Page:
Holiday Scams - Don't get taken for a ride

15 September 2021

3 min read

Getting away for a well-earned break is always something to look forward to. But if you spot an amazingly cheap travel deal that’s too good to be true, more often than not, it probably is. Offering exceptionally low prices for amazing holidays is a common tactic that fraudsters use to lure you into their scams. To help you avoid being taken for a ride, we’ve provided some hints and tips in this article on the kinds of things to think about and why it’s important to look beyond that eye catching price.

As more of us book our holidays online, criminals are setting up fake websites offering attractive travel deals which they use to steal your money and information. These websites may look almost identical to those of genuine, well known travel operators and are designed to trick users into parting with their money and personal details by promoting tempting offers.

One way to quickly spot a fake site is to check the website’s address (URL) for subtle changes to the company name. For example, a fraudster could set up a website at ‘www.A1rbnb.com’ to imitate the popular holiday rentals site, Airbnb. Alternatively, you may have received a promotional email with details of great value package holidays or flights. Always check the sender’s details before you click on any links within an email. If you don’t recognise the email address it’s come from, STOP. It could be a phishing email, designed to take you onto one of those fake websites, putting your money and your personal information at risk. Other scams to look out for are listings on auction sites or social media platforms for caravans and holiday homes that don’t even exist.

Another common tactic used by holiday scammers is to create a sense of urgency to direct you away from secure payment channels. They’ll tell you that you need to book now to avoid missing out on a deal, asking for immediate payment via bank transfer or directing you away from a genuine booking site onto a fake payment page. You should always pay using the retailer’s recommended secure payment method. Look out for a small padlock symbol at the start of the website address as this confirms the site is secure.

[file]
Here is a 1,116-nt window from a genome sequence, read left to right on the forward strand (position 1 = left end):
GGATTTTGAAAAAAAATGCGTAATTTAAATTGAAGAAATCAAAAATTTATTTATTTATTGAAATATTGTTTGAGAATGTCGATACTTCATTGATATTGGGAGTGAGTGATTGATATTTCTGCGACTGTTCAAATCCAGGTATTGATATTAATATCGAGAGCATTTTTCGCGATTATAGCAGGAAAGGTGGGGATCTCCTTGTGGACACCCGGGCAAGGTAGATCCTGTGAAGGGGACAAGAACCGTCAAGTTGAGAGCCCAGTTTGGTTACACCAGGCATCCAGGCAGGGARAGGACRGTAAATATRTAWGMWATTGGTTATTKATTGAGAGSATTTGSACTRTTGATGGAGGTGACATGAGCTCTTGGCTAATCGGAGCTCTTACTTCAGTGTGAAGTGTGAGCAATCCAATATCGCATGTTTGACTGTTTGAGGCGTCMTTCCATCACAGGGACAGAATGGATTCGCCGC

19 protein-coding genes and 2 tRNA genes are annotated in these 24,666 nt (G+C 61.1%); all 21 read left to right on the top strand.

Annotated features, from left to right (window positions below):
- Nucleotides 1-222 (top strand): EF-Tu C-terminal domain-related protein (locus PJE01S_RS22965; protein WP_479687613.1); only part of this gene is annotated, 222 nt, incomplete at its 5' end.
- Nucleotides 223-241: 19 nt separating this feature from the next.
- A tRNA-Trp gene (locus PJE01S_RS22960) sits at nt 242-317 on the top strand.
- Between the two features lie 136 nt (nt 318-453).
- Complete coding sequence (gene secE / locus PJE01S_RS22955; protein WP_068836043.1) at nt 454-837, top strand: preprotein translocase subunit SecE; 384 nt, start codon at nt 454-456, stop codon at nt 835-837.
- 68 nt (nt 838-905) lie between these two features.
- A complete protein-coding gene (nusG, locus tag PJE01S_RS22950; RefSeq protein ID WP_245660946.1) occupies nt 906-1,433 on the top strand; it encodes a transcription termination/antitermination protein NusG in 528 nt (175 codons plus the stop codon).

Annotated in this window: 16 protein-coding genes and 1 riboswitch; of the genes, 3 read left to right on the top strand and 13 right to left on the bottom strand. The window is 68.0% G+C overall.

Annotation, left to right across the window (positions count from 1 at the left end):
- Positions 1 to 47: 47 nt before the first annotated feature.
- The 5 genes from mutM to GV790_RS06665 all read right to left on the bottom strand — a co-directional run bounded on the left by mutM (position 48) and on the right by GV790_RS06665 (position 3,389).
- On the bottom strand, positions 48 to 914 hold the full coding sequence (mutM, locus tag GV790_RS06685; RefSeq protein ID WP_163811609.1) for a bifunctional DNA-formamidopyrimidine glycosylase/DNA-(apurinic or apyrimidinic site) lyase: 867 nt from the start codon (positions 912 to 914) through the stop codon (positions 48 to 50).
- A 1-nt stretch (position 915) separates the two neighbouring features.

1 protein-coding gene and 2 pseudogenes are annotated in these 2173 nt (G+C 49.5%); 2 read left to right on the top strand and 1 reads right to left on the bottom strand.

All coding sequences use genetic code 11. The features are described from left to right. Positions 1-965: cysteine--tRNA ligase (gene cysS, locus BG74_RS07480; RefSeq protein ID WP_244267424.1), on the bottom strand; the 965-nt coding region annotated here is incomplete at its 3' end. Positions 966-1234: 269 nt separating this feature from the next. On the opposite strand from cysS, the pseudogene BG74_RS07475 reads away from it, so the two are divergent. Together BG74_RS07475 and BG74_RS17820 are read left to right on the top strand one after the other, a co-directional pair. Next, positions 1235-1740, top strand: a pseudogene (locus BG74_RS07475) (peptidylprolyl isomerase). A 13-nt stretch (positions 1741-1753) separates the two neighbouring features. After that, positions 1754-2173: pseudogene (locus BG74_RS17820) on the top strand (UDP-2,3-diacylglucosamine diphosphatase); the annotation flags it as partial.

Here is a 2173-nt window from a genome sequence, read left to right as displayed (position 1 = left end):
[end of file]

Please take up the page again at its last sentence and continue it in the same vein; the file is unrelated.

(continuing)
Sadly, many holiday scam victims don’t realise they’ve been scammed until it’s too late. Use the checklists below to help you stay safe when searching for holidays online.

How to spot a potential holiday scam

  • The deal looks too good to be true, flight prices are largely set by airlines – with travel agents having some leeway – so, charging significantly less than the going rate is often a sign that there may be a criminal behind the offer
  • If you’re looking to book on an official site, such as Airbnb the scammer will often ask you to pay outside of the official website, possibly to pay via bank transfer
  • If buying a holiday home, the seller may have limited pictures or is unable to take new pictures upon request
  • The retailer / seller may be pushing you into making a purchase.

Remember these key tips:

  • Always pay on the official website
  • Do your own research and check online reviews, do not believe the reviews on the website as these can be easily faked
  • Never click a link in a suspicious email, social media message or text
  • Only ever pay over the phone if you have called the official number yourself
  • Fraudsters will often place an image of trusted brands or logos on their site in order to convince you its genuine, such as the ATOL logo. Continue to do your own research into the firm.

Find out more about common fraud threats and how to avoid them.

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